Ellis also suggests leaving something of your own behind.

"An old t-shirt that smells like you can also make for a great cuddle toy for your dog while you are apart!" she said.

Copyright 2014 ABC News Radio


E-Cigarettes Remain Available to More Than 16 Million American Children

iStock/Thinkstock(NEW YORK) -- More than 16 million American children live in states where they can legally purchase electronic cigarettes, the U.S. Centers for Disease Control and Prevention says, despite the fact that those products may well be unsafe.

"We know e-cigarettes are not safe for youth," Tim McAfee director of the CDC's Office on Smoking and Health says. "While [electronic nicotine delivery systems] may have the potential to benefit established adult smokers if used as a complete substitute for all smoked tobacco products, [they] should not be used by youth and adult non-tobacco users because of the harmful effects of nicotine and other risk exposures, as well as the risk for progression to other forms of tobacco use."

The National Youth Tobacco Survey found that 4.5 percent of all high school students and 1.1 percent of middle school students used e-cigarettes within the 30 days prior to being surveyed in 2013. Ten states and the District of Columbia do not ban the sales of e-cigarettes to minors, with 16 million children under the age of 18 living in those states.

Additionally, 26 states and the District of Columbia have laws prohibiting smoking in restaurants, worksites and bars -- but only three of those states, New Jersey, North Dakota and Utah, prohibit used of electronic nicotine delivery systems indoors.

"ENDS aerosol is not harmless water vapor; it can contain nicotine and other toxins," Brian King, Ph. D., senior scientific advisor in the CDC's Office on Smoking and Health said. "Exposure to nicotine can harm adolescent brain development and can be toxic to fetuses."

Copyright 2014 ABC News Radio


Why Jahi McMath's Family Still Has Hope a Year Later

The McMath Family / Facebook(NEW YORK) -- A year after the tonsil surgery complication that led doctors to declare then-13-year-old Jahi McMath brain dead, she is still on a ventilator, "alive and well," her family wrote on its public Facebook page.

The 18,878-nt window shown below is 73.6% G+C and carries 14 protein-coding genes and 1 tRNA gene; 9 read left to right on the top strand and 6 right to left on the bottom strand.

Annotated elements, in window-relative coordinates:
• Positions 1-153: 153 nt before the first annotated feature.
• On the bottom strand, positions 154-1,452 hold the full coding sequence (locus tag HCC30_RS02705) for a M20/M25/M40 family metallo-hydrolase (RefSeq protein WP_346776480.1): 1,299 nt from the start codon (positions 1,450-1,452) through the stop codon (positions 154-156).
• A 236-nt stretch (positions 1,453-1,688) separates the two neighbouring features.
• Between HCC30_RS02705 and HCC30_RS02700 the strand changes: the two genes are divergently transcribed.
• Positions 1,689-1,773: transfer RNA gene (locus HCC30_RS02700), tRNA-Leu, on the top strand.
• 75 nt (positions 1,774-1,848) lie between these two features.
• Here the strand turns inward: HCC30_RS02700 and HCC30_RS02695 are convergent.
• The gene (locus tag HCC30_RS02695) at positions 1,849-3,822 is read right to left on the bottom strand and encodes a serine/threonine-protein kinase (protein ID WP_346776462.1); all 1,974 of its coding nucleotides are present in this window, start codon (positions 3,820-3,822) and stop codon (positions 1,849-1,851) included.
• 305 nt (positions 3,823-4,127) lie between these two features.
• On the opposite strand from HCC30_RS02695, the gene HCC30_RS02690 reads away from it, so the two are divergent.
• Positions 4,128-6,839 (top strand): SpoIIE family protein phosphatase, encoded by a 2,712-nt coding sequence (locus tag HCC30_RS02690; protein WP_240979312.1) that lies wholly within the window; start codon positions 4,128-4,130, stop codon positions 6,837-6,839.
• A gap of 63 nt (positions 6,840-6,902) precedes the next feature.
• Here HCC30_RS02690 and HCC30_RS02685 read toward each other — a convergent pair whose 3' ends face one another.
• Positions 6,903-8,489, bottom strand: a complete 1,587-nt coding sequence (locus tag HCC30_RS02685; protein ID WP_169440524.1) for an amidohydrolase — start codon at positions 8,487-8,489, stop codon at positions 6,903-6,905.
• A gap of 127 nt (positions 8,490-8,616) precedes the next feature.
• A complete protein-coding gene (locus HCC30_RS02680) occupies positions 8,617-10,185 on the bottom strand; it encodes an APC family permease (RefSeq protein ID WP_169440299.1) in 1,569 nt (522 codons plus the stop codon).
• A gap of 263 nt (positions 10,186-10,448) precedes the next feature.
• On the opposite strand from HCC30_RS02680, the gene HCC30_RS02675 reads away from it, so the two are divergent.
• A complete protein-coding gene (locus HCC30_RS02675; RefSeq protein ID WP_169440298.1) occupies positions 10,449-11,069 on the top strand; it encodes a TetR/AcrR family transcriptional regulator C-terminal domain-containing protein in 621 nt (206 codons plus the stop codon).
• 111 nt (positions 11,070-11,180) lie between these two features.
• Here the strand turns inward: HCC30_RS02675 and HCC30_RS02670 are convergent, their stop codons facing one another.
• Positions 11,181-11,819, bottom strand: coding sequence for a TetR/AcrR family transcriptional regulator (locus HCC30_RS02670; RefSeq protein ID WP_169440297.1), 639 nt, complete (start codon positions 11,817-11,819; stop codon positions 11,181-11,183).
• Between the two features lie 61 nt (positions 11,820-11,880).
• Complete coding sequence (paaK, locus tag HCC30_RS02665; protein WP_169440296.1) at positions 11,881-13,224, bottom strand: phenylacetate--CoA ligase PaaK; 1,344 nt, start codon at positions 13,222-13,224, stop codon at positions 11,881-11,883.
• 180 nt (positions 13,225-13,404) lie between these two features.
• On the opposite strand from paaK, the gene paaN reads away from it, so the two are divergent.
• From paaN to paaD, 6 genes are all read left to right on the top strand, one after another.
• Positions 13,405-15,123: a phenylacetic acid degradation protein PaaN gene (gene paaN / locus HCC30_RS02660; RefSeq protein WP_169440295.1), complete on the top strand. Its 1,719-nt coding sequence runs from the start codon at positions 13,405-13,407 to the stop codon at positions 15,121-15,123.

McMath's family successfully fought a legal battle to keep her on life support after doctors at the Benioff Children's Hospital in Oakland, California, said the hospital could no longer care for her because she was brain dead. Since then, the family has argued that she is not brain dead and may recover.

"Today marks one year [since] this tragedy happened at the Children's Hospital Oakland, and we want to thank God for keeping Jahi ALIVE and WELL against all odds," the family wrote on the Keep Jahi McMath on Life Support Facebook page.

The teen was undergoing tonsil surgery when she had significant blood loss and went into cardiac arrest on Dec. 9, 2013. She was declared brain dead, but the family sued to keep her on life support. She eventually was moved to a long-term care facility in New Jersey.

The Terri Schiavo Life & Hope Network, which has supported McMath's family throughout the ordeal, said in October that the teen was "showing signs that may prove the hospital designation wrong." McMath's mother, Nailah Winkfield, has said her daughter responds to verbal commands.

Schiavo's case sparked a national debate in the 1990s and 2000s, when doctors, lawyers and family members battled for more than a decade over whether to remove Schiavo's feeding tube and let her die. Shortly after the Supreme Court refused to hear Schiavo’s case in 2005, a judge ordered that her feeding tube be removed. Despite more legal back-and-forth over the next two weeks, she died on March 31, 2005.

This week, the McMath family gave a special thanks to their attorney, Christopher Dolan, for fighting for Jahi as if she was his child.

"Without him, they would have killed, Jahi," the family wrote on Facebook.

McMath's relatives also thanked their other supporters.